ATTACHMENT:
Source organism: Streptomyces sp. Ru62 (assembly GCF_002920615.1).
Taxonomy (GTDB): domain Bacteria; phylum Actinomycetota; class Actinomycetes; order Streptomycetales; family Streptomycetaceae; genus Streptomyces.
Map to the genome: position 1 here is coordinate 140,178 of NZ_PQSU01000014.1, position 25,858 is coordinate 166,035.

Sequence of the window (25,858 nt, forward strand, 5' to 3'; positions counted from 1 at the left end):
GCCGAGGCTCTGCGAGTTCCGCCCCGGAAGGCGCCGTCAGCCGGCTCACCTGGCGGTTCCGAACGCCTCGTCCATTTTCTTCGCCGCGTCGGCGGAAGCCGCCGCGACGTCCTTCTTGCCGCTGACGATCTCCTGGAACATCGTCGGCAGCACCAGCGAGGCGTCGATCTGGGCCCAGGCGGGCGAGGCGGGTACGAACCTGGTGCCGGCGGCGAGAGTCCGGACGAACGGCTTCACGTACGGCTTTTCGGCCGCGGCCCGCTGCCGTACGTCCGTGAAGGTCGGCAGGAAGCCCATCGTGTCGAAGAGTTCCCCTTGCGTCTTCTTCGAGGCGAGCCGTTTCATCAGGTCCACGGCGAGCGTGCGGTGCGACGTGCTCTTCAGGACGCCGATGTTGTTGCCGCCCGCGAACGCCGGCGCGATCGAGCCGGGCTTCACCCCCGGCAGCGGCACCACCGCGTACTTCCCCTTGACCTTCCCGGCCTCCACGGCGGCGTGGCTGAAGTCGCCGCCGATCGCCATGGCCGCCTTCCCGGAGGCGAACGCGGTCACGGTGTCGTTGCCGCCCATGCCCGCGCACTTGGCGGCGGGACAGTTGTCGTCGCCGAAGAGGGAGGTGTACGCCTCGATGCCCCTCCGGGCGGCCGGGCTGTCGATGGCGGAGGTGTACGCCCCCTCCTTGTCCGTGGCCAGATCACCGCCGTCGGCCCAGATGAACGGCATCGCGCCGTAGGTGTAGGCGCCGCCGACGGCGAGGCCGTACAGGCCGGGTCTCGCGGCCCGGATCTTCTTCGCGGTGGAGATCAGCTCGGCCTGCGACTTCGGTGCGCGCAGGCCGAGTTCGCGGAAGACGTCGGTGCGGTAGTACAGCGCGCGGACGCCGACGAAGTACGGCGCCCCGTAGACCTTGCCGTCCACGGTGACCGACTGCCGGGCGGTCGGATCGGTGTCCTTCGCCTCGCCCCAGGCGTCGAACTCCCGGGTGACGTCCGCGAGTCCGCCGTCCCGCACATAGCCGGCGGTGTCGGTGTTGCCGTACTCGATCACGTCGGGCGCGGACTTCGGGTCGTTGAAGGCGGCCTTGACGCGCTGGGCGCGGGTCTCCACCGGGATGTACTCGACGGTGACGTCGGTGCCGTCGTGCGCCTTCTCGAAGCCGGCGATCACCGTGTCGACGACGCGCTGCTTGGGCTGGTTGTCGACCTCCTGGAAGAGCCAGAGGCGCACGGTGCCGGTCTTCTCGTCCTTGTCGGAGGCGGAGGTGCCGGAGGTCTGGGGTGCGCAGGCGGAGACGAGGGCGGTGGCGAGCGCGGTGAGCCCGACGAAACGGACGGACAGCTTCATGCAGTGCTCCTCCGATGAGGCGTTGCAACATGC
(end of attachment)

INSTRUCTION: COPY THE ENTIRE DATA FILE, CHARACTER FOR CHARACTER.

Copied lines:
Source organism: Streptomyces sp. Ru62 (assembly GCF_002920615.1).
Taxonomy (GTDB): domain Bacteria; phylum Actinomycetota; class Actinomycetes; order Streptomycetales; family Streptomycetaceae; genus Streptomyces.
Map to the genome: position 1 here is coordinate 140,178 of NZ_PQSU01000014.1, position 25,858 is coordinate 166,035.

Sequence of the window (25,858 nt, forward strand, 5' to 3'; positions counted from 1 at the left end):
GCCGAGGCTCTGCGAGTTCCGCCCCGGAAGGCGCCGTCAGCCGGCTCACCTGGCGGTTCCGAACGCCTCGTCCATTTTCTTCGCCGCGTCGGCGGAAGCCGCCGCGACGTCCTTCTTGCCGCTGACGATCTCCTGGAACATCGTCGGCAGCACCAGCGAGGCGTCGATCTGGGCCCAGGCGGGCGAGGCGGGTACGAACCTGGTGCCGGCGGCGAGAGTCCGGACGAACGGCTTCACGTACGGCTTTTCGGCCGCGGCCCGCTGCCGTACGTCCGTGAAGGTCGGCAGGAAGCCCATCGTGTCGAAGAGTTCCCCTTGCGTCTTCTTCGAGGCGAGCCGTTTCATCAGGTCCACGGCGAGCGTGCGGTGCGACGTGCTCTTCAGGACGCCGATGTTGTTGCCGCCCGCGAACGCCGGCGCGATCGAGCCGGGCTTCACCCCCGGCAGCGGCACCACCGCGTACTTCCCCTTGACCTTCCCGGCCTCCACGGCGGCGTGGCTGAAGTCGCCGCCGATCGCCATGGCCGCCTTCCCGGAGGCGAACGCGGTCACGGTGTCGTTGCCGCCCATGCCCGCGCACTTGGCGGCGGGACAGTTGTCGTCGCCGAAGAGGGAGGTGTACGCCTCGATGCCCCTCCGGGCGGCCGGGCTGTCGATGGCGGAGGTGTACGCCCCCTCCTTGTCCGTGGCCAGATCACCGCCGTCGGCCCAGATGAACGGCATCGCGCCGTAGGTGTAGGCGCCGCCGACGGCGAGGCCGTACAGGCCGGGTCTCGCGGCCCGGATCTTCTTCGCGGTGGAGATCAGCTCGGCCTGCGACTTCGGTGCGCGCAGGCCGAGTTCGCGGAAGACGTCGGTGCGGTAGTACAGCGCGCGGACGCCGACGAAGTACGGCGCCCCGTAGACCTTGCCGTCCACGGTGACCGACTGCCGGGCGGTCGGATCGGTGTCCTTCGCCTCGCCCCAGGCGTCGAACTCCCGGGTGACGTCCGCGAGTCCGCCGTCCCGCACATAGCCGGCGGTGTCGGTGTTGCCGTACTCGATCACGTCGGGCGCGGACTTCGGGTCGTTGAAGGCGGCCTTGACGCGCTGGGCGCGGGTCTCCACCGGGATGTACTCGACGGTGACGTCGGTGCCGTCGTGCGCCTTCTCGAAGCCGGCGATCACCGTGTCGACGACGCGCTGCTTGGGCTGGTTGTCGACCTCCTGGAAGAGCCAGAGGCGCACGGTGCCGGTCTTCTCGTCCTTGTCGGAGGCGGAGGTGCCGGAGGTCTGGGGTGCGCAGGCGGAGACGAGGGCGGTGGCGAGCGCGGTGAGCCCGACGAAACGGACGGACAGCTTCATGCAGTGCTCCTCCGATGAGGCGTTGCAACATGC